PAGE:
"I'm amazed sometimes how opportunities arise," she says. "I feel a calling, though sometimes the goal of the calling isn't very clear. I think if I were allowed, I'd become a priest. But doors keep opening, so I figure I'm going on the right way. It's leading somewhere."
Once at the meeting, Becky says her biggest surprise was the attention the WCC gives to social justice issues rather than a sole focus on theology.
"I somehow never connected the two," she says. "All of a sudden there's this whole other area that's very important."
She hopes to carry that message back with her to Canada. Each steward is to do a project related to ecumenism when he or she returns home, and Becky says she would like to implement a "Changemakers" programme she learned about through the Church of Norway. That programme seeks to address inequalities between the global North and South, issues she says many Canadians don't fully understand.
She's glad to leave Geneva with new areas of curiosity.
"Overall, it's been fantastic," she says. "It's been a real learning experience."
Penias Mulauzi, Zambia
Life has not always been easy for Penias, but it’s a journey he has travelled with faith.
Both of his parents died while he was growing up, but in those times when he felt alone, “I found God," he says. Through several years of struggles and raising funds, Penias was able to complete school through grade 12 and was head boy there his final year. Still, he is currently unemployed, like many other youth in his nation.
He finds opportunities, though, to volunteer for the Council of Churches in Zambia, helping however he can. It's part of a passion he has "for working for the expansion of God's kingdom".
Through that work, he became aware of the WCC, and on the WCC website he saw an ad seeking stewards. He applied for both the central committee meeting and the Conference on World Mission and Evangelism, and was selected for the former.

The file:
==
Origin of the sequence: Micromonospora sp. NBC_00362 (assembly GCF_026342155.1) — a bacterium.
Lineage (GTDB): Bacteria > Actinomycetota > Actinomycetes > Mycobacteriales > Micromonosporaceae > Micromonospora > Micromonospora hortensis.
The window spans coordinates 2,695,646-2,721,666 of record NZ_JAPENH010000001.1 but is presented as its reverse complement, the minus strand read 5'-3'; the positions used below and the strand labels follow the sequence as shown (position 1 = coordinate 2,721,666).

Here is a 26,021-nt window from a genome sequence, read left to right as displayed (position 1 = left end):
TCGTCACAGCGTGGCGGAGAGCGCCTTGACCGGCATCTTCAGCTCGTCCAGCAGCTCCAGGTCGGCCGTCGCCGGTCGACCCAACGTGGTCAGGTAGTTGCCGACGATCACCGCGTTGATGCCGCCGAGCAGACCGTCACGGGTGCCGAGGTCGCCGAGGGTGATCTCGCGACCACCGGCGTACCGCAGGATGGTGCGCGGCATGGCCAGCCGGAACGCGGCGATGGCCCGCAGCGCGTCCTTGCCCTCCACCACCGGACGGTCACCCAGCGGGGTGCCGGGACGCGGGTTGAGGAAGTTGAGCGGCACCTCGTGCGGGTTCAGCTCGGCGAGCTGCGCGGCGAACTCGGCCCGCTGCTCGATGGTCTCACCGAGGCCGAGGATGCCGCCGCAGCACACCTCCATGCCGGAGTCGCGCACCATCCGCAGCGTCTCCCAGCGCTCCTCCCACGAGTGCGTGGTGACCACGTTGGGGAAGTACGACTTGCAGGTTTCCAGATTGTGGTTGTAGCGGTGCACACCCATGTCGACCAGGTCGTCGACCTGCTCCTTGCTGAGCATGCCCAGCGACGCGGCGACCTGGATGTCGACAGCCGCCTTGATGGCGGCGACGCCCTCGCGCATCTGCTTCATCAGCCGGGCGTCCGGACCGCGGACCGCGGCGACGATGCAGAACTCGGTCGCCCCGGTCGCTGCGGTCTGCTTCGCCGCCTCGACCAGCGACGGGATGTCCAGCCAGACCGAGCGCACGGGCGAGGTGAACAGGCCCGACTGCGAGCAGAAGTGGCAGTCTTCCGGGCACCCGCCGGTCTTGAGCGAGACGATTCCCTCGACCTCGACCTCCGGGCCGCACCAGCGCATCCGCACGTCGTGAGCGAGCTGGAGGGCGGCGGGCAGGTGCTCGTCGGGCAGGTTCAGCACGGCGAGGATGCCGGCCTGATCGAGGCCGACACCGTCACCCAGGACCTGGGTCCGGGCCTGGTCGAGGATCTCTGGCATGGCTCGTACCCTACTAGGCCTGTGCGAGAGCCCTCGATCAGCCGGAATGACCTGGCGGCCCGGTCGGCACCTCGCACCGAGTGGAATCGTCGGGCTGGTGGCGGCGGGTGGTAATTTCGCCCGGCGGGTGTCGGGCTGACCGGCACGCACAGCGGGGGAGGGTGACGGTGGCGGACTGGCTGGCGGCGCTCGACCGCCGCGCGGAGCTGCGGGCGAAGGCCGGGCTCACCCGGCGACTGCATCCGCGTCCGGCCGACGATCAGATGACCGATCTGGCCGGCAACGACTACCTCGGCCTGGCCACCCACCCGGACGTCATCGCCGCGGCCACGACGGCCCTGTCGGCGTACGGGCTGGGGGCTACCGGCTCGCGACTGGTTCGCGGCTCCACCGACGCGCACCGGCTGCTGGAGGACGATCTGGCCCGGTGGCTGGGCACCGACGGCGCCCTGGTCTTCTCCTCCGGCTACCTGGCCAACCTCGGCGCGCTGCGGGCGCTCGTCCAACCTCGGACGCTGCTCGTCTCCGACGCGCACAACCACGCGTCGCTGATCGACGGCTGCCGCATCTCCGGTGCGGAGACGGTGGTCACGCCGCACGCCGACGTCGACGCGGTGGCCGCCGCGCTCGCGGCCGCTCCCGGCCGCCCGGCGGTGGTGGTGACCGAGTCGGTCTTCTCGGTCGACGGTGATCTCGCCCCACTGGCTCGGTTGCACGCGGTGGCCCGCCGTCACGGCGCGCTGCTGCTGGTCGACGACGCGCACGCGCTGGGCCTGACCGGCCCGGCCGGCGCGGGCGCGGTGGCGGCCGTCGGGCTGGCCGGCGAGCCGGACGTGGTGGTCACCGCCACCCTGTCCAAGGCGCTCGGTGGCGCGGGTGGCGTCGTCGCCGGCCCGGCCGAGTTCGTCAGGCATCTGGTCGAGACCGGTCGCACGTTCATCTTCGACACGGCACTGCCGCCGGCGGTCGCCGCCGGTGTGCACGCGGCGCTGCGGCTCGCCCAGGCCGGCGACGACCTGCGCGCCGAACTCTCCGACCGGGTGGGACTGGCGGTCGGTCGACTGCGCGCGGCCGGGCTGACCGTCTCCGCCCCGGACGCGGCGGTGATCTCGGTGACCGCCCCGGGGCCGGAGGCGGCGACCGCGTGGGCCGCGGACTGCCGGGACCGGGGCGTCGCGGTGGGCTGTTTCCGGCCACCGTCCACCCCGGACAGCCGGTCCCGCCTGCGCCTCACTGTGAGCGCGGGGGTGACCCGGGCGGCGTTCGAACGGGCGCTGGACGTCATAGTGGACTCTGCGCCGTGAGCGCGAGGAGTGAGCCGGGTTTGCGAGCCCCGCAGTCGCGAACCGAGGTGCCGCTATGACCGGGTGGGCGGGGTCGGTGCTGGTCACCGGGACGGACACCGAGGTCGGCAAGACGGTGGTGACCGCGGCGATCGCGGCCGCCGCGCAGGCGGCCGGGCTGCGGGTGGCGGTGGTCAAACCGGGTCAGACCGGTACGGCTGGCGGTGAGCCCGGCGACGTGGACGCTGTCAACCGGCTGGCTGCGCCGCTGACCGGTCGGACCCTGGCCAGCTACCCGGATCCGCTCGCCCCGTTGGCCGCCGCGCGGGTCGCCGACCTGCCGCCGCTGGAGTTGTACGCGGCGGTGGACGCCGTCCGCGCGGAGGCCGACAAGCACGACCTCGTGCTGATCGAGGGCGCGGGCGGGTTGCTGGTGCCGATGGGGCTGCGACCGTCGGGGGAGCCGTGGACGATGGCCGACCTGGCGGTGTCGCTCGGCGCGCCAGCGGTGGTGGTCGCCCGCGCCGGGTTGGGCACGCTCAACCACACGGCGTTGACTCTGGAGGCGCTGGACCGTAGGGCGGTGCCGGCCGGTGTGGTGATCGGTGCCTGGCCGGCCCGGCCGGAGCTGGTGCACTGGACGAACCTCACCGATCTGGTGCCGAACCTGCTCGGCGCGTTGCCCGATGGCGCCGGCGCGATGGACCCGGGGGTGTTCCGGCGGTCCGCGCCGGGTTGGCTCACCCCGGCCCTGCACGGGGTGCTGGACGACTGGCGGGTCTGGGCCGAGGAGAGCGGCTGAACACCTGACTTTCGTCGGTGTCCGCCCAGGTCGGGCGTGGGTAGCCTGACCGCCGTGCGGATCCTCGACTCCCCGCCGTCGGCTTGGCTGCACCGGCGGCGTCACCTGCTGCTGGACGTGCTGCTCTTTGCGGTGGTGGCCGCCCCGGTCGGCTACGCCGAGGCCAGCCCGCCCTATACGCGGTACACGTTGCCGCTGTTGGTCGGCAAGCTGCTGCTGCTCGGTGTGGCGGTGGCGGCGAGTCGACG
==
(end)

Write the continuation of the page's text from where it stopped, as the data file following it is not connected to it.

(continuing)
"I know I have a lot of potential," he says, "but I need a bit of exposure to get myself involved."
In Geneva, he found an abundance of opportunities. Penias, a Presbyterian, was among those who shared during the stewards' presentation to central committee, and he says he received much affirmation for his presentation. He has learned more about the global context of some issues affecting his country and continent, like HIV/AIDS - issues that the church often struggles to know how to respond to.
He has made friends from all over the world, too. And he says it has been valuable "to see all the churches working as one" in this setting.
Those experiences have inspired him to make a difference when he returns to Zambia. He says he wants to help some of those unemployed young people by organizing ecumenical training programmes to teach them skills in project management and other areas. That, he hopes, would give them a healthy alternative to some of the destructive activities, like alcohol and drugs, to which they otherwise often turn.
"This whole experience has brought out in me a part I did not know I possessed," he says of his time in Geneva. "My prayer is that one day God will answer my call to involve me in more than the stewards' programme."
"It's been a life-changing experience," he adds. "It's just been good." [1753 words]
Walt Wiltschek is an ordained minister in the Church of the Brethren (USA) and editor of the churches' monthly magazine "Messenger".
Additional information on the WCC youth programme at